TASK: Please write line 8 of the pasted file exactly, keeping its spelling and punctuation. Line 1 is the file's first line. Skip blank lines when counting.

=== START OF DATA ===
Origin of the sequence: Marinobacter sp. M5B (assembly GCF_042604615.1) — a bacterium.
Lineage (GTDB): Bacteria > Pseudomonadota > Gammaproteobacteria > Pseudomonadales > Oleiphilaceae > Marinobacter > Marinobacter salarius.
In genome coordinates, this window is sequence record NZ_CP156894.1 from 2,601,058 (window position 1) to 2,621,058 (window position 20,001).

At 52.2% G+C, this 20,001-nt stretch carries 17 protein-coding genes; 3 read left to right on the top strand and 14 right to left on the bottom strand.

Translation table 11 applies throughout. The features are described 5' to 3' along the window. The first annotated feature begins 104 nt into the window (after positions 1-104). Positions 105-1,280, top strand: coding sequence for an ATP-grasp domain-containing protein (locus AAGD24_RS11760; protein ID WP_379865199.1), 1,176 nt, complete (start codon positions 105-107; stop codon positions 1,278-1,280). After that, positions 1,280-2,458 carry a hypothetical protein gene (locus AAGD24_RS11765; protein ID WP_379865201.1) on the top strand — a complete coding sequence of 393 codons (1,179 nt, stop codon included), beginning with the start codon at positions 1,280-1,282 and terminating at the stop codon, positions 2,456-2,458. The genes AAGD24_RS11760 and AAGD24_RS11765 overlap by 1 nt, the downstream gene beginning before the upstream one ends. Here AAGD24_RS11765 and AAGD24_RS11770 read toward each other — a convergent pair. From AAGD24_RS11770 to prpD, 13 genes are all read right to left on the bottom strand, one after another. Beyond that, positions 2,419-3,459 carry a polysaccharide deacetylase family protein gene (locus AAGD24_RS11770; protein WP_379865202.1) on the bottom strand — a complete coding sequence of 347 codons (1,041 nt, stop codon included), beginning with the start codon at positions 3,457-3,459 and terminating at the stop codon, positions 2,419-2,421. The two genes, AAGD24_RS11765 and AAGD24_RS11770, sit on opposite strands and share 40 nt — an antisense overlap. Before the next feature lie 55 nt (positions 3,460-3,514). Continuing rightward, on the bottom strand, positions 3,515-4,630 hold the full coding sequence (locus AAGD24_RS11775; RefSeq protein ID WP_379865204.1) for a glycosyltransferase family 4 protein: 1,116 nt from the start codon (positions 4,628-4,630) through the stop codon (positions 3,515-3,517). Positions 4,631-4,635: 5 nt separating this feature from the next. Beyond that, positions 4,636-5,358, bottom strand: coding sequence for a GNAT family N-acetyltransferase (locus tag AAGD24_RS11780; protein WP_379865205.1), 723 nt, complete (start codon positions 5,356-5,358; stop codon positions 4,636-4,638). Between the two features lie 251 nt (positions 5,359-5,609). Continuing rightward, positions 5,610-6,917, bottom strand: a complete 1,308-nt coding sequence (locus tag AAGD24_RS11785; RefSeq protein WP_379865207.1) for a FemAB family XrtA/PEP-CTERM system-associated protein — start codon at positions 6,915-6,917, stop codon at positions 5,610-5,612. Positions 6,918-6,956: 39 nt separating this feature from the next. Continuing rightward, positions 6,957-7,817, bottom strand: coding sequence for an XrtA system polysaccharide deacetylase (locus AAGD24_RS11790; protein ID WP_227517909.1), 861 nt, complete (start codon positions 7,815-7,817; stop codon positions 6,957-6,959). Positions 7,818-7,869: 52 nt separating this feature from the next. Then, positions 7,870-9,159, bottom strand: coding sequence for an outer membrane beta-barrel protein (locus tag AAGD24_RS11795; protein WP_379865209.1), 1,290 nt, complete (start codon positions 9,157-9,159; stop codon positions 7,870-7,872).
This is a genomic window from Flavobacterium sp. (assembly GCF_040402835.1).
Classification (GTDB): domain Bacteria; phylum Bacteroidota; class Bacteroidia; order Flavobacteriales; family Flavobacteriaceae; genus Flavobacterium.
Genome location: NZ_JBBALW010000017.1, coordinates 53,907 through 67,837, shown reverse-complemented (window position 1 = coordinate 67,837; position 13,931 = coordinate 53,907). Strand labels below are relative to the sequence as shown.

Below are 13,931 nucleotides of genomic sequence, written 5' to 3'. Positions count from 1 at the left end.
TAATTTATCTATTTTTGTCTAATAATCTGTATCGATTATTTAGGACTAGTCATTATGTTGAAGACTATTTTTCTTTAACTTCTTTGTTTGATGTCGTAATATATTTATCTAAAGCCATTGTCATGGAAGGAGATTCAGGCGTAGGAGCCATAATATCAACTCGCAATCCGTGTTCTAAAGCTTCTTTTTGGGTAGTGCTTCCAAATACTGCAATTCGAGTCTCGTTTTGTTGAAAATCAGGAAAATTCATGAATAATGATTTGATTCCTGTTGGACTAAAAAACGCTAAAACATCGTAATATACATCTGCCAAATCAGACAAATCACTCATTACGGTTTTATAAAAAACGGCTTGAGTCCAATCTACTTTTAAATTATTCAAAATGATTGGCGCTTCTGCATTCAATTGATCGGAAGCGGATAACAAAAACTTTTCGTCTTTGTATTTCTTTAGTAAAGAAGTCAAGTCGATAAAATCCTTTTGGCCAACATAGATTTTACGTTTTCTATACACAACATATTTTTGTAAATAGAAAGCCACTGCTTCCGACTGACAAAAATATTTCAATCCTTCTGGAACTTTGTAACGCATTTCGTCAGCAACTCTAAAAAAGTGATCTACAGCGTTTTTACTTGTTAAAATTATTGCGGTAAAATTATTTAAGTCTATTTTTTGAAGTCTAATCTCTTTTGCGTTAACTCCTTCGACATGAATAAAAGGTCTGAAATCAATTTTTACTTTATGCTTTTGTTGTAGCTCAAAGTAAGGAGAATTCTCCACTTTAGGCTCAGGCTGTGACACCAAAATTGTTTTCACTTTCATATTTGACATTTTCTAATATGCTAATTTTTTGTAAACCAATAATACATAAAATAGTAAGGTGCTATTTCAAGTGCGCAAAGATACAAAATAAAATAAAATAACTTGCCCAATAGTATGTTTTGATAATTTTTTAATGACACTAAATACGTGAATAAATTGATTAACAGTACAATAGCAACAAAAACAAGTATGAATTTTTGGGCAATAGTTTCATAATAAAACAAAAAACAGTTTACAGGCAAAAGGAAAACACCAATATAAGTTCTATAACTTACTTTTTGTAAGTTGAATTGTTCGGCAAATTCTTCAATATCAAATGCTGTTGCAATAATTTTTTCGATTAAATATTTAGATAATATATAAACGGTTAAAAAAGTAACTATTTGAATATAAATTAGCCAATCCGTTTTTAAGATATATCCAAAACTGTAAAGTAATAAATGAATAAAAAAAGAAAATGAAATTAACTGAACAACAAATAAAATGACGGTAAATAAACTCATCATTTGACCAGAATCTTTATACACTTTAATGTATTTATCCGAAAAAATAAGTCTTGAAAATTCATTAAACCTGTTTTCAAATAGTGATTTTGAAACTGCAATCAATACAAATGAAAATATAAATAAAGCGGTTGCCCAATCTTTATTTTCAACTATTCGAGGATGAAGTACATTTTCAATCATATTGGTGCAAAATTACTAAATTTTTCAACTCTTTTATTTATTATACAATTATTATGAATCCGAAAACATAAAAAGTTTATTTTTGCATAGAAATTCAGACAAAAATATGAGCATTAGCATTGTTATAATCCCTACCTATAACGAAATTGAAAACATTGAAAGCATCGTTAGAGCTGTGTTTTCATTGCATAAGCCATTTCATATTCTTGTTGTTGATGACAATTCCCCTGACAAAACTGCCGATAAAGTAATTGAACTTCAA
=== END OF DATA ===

Genome location: NZ_JBBALW010000017.1, coordinates 53,907 through 67,837, shown reverse-complemented (window position 1 = coordinate 67,837; position 13,931 = coordinate 53,907). Strand labels below are relative to the sequence as shown.